Review: Marius Neset in Paris




It was the eve of the Fête de la Musique, but Michael Tucker found audiences sparse at Paris jazz concerts by Marius Neset and Christian Brenner

Friday 21st June is a special day in the calendar of French music, with major cities and many other towns participating in the national Fête de la Musique.

Anticipation of this event may have had something to do with the surprisingly low turnout for the French debut of the Norwegian-born but Danish-domiciled Marius Neset (pictured), who appeared at Paris’s Sunset club on Thursday 20th June with his current band of Ivo Neame (piano), Jesper Hoiby (bass) and Anton Eger (drums).

It was a debut which found the technically outstanding but also poetically aware Neset featuring tenor and soprano to both variegated and well-balanced purpose, in two now scorching, now reflective sets of original material taken mostly from his recent albums Golden Xplosion and Birds.
 
Eschewing traditional legato pleasures of triplet-based swing, the quartet built intricate cross-rhythmic patterns and extensive melodic lines to both sharply etched and spacious effect, with bassist Hoiby (looking at times uncannily like a close cousin of Jaco Pastorius) supplying judiciously apportioned, strongly articulated pizzicato figures to complement Eger’s edgy drive and Neame’s ever-attentive, often full-bodied lyricism. There were a couple of striking solo tenor excursions from Neset, one using a pedal harmonizer to evocative, somewhat Garbarek-like rubato effect before turning into an increasingly urgent duo with Eger.

It’s much to Neset’s credit that, while the fiercely focused energy and sheer joy in playing that he showed throughout made me think of the young Garbarek of 40-plus years ago, this engagingly literate and ultra-committed player is clearly developing his own highly intelligent and often dramatically cast voice. The pleasingly wide dynamic range he exploits on both horns seems to have much more in common with the rich and oblique harmonic/rhythmic intelligence evident in the music of e.g. Michael Brecker and Wayne Shorter, Sam Rivers and Django Bates than it does with the folk-rinsed moods of his famous compatriot.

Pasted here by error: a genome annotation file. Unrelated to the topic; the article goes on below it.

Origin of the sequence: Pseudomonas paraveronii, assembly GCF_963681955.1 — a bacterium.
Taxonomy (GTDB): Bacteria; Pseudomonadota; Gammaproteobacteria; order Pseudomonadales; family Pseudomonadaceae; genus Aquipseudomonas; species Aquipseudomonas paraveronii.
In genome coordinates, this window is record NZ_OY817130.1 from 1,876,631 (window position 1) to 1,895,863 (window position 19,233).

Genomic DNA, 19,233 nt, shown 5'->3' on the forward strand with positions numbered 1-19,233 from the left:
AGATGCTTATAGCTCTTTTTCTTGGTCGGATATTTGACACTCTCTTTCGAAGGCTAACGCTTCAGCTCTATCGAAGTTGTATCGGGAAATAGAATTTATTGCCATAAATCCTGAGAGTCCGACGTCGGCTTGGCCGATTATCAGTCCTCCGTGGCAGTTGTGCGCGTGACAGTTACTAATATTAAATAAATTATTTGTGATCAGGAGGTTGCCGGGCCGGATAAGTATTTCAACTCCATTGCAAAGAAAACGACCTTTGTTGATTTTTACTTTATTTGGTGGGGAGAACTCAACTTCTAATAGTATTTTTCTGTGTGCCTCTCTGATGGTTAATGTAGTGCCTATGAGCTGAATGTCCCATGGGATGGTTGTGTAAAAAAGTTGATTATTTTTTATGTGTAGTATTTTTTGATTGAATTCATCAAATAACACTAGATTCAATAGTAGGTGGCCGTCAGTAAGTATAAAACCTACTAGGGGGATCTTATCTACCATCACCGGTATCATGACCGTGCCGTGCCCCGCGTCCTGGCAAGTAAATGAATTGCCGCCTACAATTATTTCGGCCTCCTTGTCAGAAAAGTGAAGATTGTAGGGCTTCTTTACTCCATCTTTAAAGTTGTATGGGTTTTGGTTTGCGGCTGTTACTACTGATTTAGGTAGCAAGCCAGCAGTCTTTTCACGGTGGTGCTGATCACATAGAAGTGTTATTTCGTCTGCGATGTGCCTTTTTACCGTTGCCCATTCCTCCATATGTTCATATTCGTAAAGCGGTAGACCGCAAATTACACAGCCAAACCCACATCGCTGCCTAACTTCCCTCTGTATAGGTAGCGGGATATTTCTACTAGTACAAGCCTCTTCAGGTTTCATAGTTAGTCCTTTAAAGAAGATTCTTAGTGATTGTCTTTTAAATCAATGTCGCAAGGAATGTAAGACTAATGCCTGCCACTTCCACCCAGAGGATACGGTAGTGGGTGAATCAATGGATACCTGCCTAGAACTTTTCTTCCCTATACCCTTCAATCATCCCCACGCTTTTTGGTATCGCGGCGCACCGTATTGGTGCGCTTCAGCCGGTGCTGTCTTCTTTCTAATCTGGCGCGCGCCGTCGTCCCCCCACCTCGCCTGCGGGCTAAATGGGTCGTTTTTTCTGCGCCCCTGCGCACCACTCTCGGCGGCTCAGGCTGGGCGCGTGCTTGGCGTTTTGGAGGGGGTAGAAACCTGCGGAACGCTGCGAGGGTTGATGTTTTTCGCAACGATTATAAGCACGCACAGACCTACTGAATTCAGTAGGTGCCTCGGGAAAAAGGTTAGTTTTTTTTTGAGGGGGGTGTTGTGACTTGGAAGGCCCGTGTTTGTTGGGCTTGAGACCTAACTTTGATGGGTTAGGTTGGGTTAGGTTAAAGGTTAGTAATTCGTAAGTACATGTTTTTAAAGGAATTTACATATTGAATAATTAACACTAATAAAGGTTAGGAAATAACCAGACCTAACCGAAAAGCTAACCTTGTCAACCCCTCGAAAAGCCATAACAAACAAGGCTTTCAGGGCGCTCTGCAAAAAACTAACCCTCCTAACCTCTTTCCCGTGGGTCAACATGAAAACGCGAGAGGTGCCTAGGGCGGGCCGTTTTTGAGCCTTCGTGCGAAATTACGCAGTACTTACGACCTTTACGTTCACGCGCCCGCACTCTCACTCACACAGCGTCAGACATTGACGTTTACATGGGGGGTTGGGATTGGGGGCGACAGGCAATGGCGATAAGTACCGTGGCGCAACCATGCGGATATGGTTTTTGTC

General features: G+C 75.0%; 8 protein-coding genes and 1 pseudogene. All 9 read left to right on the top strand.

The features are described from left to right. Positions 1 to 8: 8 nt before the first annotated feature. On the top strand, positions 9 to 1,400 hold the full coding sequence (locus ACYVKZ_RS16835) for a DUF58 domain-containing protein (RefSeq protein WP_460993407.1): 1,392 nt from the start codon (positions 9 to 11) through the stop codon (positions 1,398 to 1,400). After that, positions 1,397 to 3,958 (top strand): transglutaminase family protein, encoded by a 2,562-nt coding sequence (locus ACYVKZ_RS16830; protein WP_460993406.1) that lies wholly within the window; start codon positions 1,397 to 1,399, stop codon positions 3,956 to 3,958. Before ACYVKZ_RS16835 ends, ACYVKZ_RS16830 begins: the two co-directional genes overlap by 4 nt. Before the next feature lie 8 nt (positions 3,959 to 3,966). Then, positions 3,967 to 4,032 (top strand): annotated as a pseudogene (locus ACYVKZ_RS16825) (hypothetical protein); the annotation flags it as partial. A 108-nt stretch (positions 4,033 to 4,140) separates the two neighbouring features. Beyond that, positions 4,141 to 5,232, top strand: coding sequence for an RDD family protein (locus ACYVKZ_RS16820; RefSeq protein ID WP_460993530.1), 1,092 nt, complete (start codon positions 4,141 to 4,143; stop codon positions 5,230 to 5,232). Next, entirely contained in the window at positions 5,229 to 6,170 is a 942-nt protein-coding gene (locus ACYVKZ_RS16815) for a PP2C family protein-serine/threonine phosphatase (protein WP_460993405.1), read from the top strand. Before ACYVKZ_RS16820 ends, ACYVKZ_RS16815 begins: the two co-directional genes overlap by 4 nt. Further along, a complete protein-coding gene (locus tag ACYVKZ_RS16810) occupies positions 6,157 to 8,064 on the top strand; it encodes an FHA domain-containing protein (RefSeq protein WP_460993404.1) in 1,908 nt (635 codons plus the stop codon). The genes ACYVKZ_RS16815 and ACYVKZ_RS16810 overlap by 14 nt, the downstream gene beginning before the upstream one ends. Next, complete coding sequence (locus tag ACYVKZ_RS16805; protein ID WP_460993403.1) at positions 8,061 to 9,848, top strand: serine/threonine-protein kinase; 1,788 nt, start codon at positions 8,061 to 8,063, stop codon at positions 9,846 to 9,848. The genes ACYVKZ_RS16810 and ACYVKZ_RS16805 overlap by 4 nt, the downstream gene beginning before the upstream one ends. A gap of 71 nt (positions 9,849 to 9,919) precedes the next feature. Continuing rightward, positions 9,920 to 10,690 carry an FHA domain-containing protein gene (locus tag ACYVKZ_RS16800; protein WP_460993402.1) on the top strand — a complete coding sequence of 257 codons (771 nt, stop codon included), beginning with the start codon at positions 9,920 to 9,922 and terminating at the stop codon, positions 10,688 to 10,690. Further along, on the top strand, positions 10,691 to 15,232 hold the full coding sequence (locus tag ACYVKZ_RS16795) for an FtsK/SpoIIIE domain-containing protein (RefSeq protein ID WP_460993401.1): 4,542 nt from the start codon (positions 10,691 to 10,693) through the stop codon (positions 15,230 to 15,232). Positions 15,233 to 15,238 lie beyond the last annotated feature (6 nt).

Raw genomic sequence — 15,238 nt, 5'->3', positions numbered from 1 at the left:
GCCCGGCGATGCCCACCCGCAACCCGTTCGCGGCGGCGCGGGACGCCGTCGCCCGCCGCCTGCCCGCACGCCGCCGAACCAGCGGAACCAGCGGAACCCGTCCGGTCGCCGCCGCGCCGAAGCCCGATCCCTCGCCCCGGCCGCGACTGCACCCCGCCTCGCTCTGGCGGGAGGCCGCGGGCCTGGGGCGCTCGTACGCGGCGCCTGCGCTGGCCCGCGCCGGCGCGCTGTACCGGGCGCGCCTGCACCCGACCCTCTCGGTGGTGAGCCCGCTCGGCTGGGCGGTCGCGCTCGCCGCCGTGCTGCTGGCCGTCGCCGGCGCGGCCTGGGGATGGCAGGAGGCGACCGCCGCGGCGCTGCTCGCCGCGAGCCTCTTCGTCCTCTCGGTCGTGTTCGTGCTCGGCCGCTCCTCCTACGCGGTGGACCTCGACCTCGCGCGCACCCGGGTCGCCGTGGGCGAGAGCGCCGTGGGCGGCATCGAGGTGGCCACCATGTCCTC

Played with great verve, the music of Neset and his companions was met with considerable enthusiasm – by a crowd of all of 20 people, a situation Neset handled with both dignity and good humour. “I kind of expected this,” he said to me afterwards. “We haven’t had anything like the press coverage in France that we have been lucky enough to have had in Britain and Germany, for example. And the people who did come out were great; there was a very nice, strong feeling in the room, which made it a real pleasure for all of us to play. So we’re certainly looking forward to coming back!”

The next evening, Paris was awash with music (as it had been throughout the day). Amidst all the blues, rap and reggae, folk songs and Django riffs that spilled into the night air, I made my way to one of the best club venues in the city, the Café Laurent bar at the Hotel Aubusson. A stone’s throw from the Seine, this Left Bank venue has a long and important jazz history and once housed the famous Tabu Club.

For many years now, Thursday, Friday and Saturday evenings have featured pianist Christian Brenner and his trio, plus invited guests. For the very reasonable price of one drink, you can enjoy three sets of freshly conceived modern mainstream music: the personnel of Brenner’s trio changes from time to time and arrangements are worked out quickly and unobtrusively on the little stage, set in an intimate and comfortable lounge which can house around thirty to forty people.

In the summer of 2006 JJ contributor Richard Palmer wrote a warmly appreciative piece for Jazz Journal on Brenner, a sensitive and highly knowledgeable pianist who counts Bill Evans and Kenny Barron among his favourites. I’ve been listening to Brenner and his various groups and guests for over a decade and I have yet to have a disappointing evening. This visit proved no exception: with the Portsmouth-born but long French-domiciled guitarist Hugo Lippi joining Brenner, Gilles Naturel (bass) and Yves Nahon (drums), a crowd no less than half as large again as that which had turned out for Marius Neset (work it out for yourself) were treated to both pinpoint and fresh treatments of original up-tempo modern blues and evergreens such as Gone With The Wind, Love For Sale, Moonlight In Vermont and Someday My Prince Will Come.

Like Brenner, Lippi has a considerable reputation on the Paris scene, working in many contexts, and throughout, his Dupont hollow-bodied electric delivered elegant, engaging lines of consummate harmonic intelligence, melodic grace and rhythmic kick. A special feature of the evening was the pleasing number of times that Naturel (an excellent bassist who can count Benny Golson and Joe Lee Wilson among his many associates) employed arco bass in a series of beautifully weighted  – and always in tune – solos, including an especially smile-inducing excursion on the concluding combination of Parker’s Confirmation with Davis’s The Theme.

Numerate readers will have worked out that, at a time that Paris was celebrating music of every persuasion, a total of fifty listeners, or thereabouts, came out to hear sets of contemporary and modern mainstream jazz that I would rate as some of the most stimulating and literate music anyone could wish to hear. Little wonder that jazz musicians are said to be a tough breed…

Photo by Brian Payne


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